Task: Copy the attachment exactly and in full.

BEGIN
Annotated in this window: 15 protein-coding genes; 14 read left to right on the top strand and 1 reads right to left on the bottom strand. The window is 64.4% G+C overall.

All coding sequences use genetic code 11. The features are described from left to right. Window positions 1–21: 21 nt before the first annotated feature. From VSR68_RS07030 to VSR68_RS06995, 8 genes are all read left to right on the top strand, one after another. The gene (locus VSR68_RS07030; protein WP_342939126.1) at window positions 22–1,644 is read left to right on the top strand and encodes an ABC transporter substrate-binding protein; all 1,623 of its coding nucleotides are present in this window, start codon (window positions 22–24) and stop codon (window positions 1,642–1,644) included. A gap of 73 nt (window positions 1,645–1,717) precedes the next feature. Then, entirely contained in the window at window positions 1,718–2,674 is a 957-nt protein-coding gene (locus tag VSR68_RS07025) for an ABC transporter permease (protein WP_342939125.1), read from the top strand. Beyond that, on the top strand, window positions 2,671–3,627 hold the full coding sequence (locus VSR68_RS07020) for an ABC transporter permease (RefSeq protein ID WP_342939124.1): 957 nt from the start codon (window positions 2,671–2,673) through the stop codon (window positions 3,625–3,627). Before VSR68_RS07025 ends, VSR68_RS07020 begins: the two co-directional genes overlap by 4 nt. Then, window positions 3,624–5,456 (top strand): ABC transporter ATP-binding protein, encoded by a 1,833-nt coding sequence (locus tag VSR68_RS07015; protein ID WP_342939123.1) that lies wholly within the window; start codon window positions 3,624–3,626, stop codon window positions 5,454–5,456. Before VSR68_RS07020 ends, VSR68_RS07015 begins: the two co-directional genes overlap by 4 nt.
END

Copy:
Annotated in this window: 15 protein-coding genes; 14 read left to right on the top strand and 1 reads right to left on the bottom strand. The window is 64.4% G+C overall.

All coding sequences use genetic code 11. The features are described from left to right. Window positions 1–21: 21 nt before the first annotated feature. From VSR68_RS07030 to VSR68_RS06995, 8 genes are all read left to right on the top strand, one after another. The gene (locus VSR68_RS07030; protein WP_342939126.1) at window positions 22–1,644 is read left to right on the top strand and encodes an ABC transporter substrate-binding protein; all 1,623 of its coding nucleotides are present in this window, start codon (window positions 22–24) and stop codon (window positions 1,642–1,644) included. A gap of 73 nt (window positions 1,645–1,717) precedes the next feature. Then, entirely contained in the window at window positions 1,718–2,674 is a 957-nt protein-coding gene (locus tag VSR68_RS07025) for an ABC transporter permease (protein WP_342939125.1), read from the top strand. Beyond that, on the top strand, window positions 2,671–3,627 hold the full coding sequence (locus VSR68_RS07020) for an ABC transporter permease (RefSeq protein ID WP_342939124.1): 957 nt from the start codon (window positions 2,671–2,673) through the stop codon (window positions 3,625–3,627). Before VSR68_RS07025 ends, VSR68_RS07020 begins: the two co-directional genes overlap by 4 nt. Then, window positions 3,624–5,456 (top strand): ABC transporter ATP-binding protein, encoded by a 1,833-nt coding sequence (locus tag VSR68_RS07015; protein ID WP_342939123.1) that lies wholly within the window; start codon window positions 3,624–3,626, stop codon window positions 5,454–5,456. Before VSR68_RS07020 ends, VSR68_RS07015 begins: the two co-directional genes overlap by 4 nt.